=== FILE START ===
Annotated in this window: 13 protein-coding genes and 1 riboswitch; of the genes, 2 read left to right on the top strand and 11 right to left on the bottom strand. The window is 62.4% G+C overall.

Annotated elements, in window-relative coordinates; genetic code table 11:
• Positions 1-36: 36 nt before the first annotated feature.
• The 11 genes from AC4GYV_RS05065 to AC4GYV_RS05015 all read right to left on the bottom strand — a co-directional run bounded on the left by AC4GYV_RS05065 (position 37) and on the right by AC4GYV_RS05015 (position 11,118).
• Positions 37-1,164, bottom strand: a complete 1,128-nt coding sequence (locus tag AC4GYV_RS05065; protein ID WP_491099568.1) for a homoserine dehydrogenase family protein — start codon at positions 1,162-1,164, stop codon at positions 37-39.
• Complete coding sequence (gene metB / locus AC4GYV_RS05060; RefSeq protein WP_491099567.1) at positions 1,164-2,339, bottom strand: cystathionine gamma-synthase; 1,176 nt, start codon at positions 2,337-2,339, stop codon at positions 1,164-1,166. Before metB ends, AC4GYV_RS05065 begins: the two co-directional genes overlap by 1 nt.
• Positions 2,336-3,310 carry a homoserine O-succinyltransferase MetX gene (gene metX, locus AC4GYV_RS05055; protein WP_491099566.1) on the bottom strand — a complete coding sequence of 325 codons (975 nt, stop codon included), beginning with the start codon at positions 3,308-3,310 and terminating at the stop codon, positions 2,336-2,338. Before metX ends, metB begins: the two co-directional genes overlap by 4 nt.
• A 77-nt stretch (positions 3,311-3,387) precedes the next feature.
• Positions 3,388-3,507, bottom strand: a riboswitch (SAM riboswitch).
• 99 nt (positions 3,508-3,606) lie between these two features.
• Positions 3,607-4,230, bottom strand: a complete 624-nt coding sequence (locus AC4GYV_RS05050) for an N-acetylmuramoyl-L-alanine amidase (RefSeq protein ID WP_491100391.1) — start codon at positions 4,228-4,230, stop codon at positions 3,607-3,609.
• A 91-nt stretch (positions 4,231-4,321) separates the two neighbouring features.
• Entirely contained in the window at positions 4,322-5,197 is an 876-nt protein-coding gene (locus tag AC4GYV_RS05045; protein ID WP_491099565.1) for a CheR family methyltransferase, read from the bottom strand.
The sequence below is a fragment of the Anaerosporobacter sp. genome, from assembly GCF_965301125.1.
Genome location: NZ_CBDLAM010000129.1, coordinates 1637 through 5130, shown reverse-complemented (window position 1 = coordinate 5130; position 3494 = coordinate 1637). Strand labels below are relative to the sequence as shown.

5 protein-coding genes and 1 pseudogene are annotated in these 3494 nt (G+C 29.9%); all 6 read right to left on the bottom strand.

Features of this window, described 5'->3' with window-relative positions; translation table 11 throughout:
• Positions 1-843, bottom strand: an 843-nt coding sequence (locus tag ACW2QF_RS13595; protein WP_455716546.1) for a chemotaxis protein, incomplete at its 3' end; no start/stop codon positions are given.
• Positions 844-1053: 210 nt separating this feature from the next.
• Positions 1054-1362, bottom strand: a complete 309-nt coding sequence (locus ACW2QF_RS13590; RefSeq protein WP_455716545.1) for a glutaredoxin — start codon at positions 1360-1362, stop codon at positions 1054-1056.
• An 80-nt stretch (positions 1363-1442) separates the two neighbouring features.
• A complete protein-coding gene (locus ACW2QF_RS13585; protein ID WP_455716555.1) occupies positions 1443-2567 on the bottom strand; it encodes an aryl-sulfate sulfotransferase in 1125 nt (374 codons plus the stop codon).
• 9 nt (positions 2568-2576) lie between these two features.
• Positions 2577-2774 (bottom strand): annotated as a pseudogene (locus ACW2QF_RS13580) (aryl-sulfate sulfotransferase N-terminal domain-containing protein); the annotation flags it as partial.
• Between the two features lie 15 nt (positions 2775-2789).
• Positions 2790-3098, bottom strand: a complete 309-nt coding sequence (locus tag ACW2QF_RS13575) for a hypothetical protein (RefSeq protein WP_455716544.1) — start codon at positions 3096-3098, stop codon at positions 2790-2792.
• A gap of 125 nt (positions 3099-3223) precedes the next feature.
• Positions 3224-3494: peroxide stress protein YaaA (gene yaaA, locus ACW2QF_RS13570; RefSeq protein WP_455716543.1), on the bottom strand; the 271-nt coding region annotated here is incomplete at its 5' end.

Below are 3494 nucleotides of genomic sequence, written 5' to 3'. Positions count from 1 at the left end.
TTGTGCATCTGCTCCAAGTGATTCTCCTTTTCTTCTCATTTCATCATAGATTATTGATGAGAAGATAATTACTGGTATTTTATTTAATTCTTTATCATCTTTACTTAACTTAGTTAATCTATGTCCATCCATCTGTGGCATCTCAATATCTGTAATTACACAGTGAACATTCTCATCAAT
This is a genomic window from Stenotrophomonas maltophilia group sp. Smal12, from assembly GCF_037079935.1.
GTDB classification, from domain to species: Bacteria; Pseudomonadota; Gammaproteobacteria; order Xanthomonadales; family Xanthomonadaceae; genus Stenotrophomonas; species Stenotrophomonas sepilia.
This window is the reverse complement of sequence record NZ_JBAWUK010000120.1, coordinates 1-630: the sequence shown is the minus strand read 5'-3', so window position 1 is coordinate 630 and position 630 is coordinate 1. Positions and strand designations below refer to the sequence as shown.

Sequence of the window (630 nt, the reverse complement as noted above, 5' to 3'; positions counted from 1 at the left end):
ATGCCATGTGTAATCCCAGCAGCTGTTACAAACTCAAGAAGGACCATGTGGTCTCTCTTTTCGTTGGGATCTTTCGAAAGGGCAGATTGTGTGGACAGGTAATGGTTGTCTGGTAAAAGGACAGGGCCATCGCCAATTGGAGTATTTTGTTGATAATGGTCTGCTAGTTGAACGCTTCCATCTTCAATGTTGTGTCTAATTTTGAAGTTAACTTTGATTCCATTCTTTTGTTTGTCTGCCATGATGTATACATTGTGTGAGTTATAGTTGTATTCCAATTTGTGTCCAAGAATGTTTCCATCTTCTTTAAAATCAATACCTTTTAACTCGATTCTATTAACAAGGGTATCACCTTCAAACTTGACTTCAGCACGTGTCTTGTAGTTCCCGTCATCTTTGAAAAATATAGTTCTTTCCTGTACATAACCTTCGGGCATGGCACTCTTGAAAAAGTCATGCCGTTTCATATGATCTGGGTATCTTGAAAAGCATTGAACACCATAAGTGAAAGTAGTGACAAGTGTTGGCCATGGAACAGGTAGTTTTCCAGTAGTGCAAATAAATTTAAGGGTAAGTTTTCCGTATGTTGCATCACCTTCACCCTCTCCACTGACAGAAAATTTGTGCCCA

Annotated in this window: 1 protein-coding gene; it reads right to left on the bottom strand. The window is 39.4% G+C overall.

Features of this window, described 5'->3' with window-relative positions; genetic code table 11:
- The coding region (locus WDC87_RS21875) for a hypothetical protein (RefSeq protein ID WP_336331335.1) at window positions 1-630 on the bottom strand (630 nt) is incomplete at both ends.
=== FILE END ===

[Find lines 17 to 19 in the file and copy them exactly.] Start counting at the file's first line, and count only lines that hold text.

Features of this window, described 5'->3' with window-relative positions; translation table 11 throughout:
• Positions 1-843, bottom strand: an 843-nt coding sequence (locus tag ACW2QF_RS13595; protein WP_455716546.1) for a chemotaxis protein, incomplete at its 3' end; no start/stop codon positions are given.
• Positions 844-1053: 210 nt separating this feature from the next.